Now—back to reading and finding out more. There is so much to learn, and aren’t we lucky it is all available to us at the click of a key in this astonishing modern world?

With all best wishes

Diana Fassino

Book Description iUniverse, United States, 2006. Paperback.

Raised by nannies and governesses in an English country house where you practically needed a passport to travel from the nursery wing to the drawing room or the maids sitting room, the author portrays with uncritical candor and humour a vanished world of privilege and isolation. We meet an alarming grandmother with tomb breath and eyes flecked with blood and malice, witness the near execution of a village enemy, share the author's passion for animals, her suspicion that her flamboyant godfather may in fact be her father, suffer the torments of boarding school and of first love, and wonder with her on her wedding night if the Duke of Windsor could really have given up the throne of England for this.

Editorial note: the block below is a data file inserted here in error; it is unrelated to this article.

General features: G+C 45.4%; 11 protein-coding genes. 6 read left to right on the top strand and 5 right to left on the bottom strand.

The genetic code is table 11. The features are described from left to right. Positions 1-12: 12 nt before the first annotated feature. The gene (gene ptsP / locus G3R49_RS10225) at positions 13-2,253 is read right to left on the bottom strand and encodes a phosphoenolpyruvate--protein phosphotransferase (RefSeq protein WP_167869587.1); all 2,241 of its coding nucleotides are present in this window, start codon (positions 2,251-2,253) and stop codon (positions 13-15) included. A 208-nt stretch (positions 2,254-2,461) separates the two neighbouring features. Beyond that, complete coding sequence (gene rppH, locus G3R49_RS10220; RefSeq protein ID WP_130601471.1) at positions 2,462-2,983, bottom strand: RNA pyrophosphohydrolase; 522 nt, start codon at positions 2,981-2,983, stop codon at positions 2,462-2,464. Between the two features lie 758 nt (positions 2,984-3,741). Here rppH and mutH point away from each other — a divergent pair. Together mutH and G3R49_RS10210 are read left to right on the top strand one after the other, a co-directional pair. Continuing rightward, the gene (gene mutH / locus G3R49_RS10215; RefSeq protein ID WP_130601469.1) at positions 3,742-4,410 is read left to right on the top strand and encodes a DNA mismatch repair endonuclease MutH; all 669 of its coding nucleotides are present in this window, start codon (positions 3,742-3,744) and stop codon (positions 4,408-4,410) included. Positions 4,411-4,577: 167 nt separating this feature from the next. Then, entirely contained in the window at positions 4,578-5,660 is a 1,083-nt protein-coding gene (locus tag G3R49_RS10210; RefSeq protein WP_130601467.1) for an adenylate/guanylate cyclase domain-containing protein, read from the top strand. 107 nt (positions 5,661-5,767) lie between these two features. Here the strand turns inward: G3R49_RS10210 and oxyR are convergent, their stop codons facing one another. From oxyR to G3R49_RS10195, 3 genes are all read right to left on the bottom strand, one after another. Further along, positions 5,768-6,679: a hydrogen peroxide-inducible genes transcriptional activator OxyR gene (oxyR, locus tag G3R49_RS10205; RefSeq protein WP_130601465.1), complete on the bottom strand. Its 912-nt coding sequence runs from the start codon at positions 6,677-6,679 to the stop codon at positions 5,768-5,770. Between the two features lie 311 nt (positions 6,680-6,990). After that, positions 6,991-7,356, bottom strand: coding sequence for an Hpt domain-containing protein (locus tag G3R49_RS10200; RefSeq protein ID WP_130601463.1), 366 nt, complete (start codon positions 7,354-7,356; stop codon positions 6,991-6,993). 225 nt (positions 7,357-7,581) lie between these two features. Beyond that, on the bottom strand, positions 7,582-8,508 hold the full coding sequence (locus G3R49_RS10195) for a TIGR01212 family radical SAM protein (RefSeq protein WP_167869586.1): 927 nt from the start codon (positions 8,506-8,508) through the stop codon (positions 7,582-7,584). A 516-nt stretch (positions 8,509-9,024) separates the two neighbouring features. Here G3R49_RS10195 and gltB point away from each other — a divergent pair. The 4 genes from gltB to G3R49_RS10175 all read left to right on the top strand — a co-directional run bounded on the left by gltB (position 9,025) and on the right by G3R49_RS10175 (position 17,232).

If nostalgia is your thing, you should read this unique, hilarious insight into the Upstairs Downstairs goings-on in Diana Fassino's riveting, intensely personal account of upper class English country life during WWII. John Whitney. Director Sagitta Productions. Creator of Upstairs Downstairs. Diana Fassino's endearing English wit enchanted me from cover to cover. Betsy Pearson, artist and syndicated columnist.

Diana Fassino's Father Can Be Found At:-
Thomas Eric Boswell Young - 1930

Agent 1930 - 1937